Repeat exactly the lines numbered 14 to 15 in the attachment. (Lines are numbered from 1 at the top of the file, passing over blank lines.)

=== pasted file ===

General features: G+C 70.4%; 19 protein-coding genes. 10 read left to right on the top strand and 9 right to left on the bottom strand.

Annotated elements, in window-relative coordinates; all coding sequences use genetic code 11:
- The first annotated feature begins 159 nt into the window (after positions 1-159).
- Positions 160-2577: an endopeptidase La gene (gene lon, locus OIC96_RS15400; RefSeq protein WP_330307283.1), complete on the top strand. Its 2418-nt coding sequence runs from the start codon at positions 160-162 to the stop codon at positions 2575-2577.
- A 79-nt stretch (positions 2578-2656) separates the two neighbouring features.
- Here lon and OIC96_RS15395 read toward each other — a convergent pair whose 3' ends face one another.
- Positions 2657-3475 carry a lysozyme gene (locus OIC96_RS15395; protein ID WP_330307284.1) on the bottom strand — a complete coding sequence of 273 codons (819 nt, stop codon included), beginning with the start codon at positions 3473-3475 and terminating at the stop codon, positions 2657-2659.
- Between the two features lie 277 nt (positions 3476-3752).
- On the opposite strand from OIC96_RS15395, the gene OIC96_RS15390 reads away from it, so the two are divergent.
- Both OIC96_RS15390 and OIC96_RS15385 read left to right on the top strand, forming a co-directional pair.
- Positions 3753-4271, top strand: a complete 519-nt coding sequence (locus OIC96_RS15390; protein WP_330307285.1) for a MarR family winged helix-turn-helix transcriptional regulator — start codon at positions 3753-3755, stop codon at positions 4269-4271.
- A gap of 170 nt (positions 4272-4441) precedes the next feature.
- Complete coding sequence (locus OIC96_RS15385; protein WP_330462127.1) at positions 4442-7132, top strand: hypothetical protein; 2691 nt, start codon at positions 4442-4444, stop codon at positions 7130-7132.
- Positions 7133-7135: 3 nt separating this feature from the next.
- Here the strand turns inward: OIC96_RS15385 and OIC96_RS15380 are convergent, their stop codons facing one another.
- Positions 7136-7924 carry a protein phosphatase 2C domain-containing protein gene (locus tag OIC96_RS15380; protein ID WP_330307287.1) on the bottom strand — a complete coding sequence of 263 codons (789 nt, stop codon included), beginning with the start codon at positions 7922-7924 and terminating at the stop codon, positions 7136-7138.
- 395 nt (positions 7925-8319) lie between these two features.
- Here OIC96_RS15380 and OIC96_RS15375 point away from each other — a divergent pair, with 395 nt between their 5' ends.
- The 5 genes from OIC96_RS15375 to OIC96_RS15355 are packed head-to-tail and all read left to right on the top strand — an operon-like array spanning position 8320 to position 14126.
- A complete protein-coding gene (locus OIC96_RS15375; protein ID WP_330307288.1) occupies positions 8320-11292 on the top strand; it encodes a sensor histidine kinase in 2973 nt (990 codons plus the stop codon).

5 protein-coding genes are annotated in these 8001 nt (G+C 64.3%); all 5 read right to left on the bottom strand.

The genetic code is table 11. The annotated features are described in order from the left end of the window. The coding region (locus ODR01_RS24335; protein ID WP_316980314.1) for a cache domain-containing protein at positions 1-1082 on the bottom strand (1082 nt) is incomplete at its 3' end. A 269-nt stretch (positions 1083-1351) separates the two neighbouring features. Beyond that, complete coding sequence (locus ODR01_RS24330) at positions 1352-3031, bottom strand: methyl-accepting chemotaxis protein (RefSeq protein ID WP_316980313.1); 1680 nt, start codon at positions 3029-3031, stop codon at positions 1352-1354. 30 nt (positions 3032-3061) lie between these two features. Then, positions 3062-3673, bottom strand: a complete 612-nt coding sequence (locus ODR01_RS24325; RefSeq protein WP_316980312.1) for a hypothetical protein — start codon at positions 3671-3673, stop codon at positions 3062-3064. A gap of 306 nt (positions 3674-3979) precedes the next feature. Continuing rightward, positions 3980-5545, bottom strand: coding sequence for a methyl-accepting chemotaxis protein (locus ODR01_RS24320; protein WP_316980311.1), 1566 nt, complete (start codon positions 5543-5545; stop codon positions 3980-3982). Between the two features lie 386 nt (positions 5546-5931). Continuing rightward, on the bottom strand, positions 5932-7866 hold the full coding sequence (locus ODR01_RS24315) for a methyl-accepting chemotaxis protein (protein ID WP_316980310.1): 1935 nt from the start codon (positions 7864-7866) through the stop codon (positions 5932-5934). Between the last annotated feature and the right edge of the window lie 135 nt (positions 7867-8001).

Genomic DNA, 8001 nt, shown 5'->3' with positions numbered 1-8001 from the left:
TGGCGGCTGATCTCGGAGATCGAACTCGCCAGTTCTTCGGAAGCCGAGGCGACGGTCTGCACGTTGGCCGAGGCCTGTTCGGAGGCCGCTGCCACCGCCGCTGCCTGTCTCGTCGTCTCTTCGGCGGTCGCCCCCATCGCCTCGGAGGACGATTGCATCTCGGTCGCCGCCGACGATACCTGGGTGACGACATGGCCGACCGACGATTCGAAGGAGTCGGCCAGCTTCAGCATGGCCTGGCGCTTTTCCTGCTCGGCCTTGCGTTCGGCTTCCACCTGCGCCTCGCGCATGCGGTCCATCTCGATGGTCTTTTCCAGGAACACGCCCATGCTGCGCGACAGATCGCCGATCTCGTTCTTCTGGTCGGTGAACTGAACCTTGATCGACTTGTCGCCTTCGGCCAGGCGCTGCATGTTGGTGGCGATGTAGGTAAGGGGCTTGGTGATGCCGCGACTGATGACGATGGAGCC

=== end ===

- Positions 7133-7135: 3 nt separating this feature from the next.
- Here the strand turns inward: OIC96_RS15385 and OIC96_RS15380 are convergent, their stop codons facing one another.